Getafe try to funnel the opposition’s attacks out into the wide areas. This is to avoid the play going into the spaces in between the lines where creative players can pick apart their organised defence. This means that the side press with intent and intensity but only at crucial times when the trigger is activated. When the opposition play it out to one of their full backs, traditionally seen as a safe pass, Getafe’s press will begin.
The press will try to force the opposition’s full back to go backwards and try a long ball forwards or a switch to the other full back. Whilst the ball is in the air, Getafe will shuffle across which means the pass will be going into a congested space. In that congested space Getafe will have the numerical superiority as the wide players can tuck in with an advanced forward dropping deep or central players can push out wide depending on where the pass ends up.
If this press is bypassed or broken, Getafe will try to stop the attack by any means necessary. This can mean tactical fouls to stop the attack or to ruin the flow of the opposition’s possession. This is why the aforementioned fouls per game is so high.
When Getafe win the ball back, transitioning it forward quickly is the priority, a classic counter attacking idea. The thought is defence needs to be turned into attack in as little time as possible. This is to catch the opposition’s defence out of position to create the best goalscoring chance they can. The forward and direct passes tend to be the riskiest ones as highlighted by their 62.1% pass accuracy, the lowest in La Liga.
The two strikers up front have been consistent. Mata and Molina have been the go-to pair as a striking partnership. This has led to them playing 80.4% and 59.0% of the available league minutes respectively. The two strikers play close to one another, this means opponents can’t simply play through them to break Getafe’s first line of press, this once again encourages the opposition to play it to a full back or play a hopeless long ball.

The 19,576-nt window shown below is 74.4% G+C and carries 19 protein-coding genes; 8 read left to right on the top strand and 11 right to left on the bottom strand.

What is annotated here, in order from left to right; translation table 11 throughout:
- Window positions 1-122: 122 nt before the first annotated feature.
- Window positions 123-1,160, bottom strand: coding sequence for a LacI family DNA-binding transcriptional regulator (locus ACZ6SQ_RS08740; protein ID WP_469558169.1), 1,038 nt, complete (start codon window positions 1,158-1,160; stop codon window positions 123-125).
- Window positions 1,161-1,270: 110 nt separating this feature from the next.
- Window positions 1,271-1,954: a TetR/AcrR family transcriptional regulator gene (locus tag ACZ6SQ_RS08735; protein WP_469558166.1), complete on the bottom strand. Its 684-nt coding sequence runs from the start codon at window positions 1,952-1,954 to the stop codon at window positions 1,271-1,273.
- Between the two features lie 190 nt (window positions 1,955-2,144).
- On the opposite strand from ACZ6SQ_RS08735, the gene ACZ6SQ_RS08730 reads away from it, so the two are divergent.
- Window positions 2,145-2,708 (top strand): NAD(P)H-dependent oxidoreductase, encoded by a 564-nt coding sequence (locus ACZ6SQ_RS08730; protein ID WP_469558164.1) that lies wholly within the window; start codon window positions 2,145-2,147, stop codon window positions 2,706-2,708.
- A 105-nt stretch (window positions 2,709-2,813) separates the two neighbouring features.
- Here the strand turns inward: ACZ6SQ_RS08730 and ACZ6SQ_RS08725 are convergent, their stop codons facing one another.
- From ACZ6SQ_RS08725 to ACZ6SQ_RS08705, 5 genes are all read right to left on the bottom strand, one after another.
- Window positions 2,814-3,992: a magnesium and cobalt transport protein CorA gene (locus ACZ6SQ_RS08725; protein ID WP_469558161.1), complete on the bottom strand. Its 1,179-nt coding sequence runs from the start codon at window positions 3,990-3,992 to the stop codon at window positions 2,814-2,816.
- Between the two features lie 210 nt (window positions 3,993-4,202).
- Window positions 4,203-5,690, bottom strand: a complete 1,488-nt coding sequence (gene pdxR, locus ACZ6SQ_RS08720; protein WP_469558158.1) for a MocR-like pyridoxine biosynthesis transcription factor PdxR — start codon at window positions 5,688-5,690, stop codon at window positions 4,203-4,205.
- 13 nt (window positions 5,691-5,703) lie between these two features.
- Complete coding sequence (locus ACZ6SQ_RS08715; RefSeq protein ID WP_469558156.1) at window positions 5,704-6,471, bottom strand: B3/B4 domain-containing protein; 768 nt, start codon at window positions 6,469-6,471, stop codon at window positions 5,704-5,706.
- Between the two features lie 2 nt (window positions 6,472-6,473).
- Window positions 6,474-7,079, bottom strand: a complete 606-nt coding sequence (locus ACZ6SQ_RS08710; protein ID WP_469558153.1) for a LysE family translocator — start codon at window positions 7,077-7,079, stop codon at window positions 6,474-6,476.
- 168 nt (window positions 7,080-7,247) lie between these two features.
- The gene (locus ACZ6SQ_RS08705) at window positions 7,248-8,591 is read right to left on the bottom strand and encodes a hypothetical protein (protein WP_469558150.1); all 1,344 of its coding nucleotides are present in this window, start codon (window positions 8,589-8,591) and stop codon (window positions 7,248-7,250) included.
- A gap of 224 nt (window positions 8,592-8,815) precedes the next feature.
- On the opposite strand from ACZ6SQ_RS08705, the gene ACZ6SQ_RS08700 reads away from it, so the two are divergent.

Despite the pressing, they do like to stay compact and leave minimal space in between each bank of four and the two upfront. This means that their opponents feel they must have the ball out wide to avoid losing possession. However, this system does rely on the defence’s ability to win aerial battles as if the ball is in a wide position, the logical thing to do is to cross it into the box. To overcome this, José has played a back four of all central defenders at times.
Getafe are a team of great understanding, mainly in pairs. The two centre backs word in tandem, as does the double pivot in midfield. The two wide men in the midfield and the two strikers also have to work together. The compact shape cuts out vertical passing lanes, this means the only viable option to attack Getafe is in the wide areas, exactly where Getafe want you to be. Bordalás isn’t afraid to play full backs as the wide men in the midfield four, this allows more interchanges and more defensive stability.
There are many comparisons to Diego Simeone’s approach with Atlético Madrid and Sean Dyche’s Burnley. This has led to people saying Bordalás is the perfect Simeone replacement with the players winning at all costs and leaving it all on the pitch a constant factor in both manager’s teams. Although they aren’t winning playing ‘total football’, Bordalás will set his team up defensively strong and to stop the opposition with tactical fouls if they need to.
Someone ruining football or a tactical genius? One thing is for sure, José Bordalás is the master of the dark arts within football.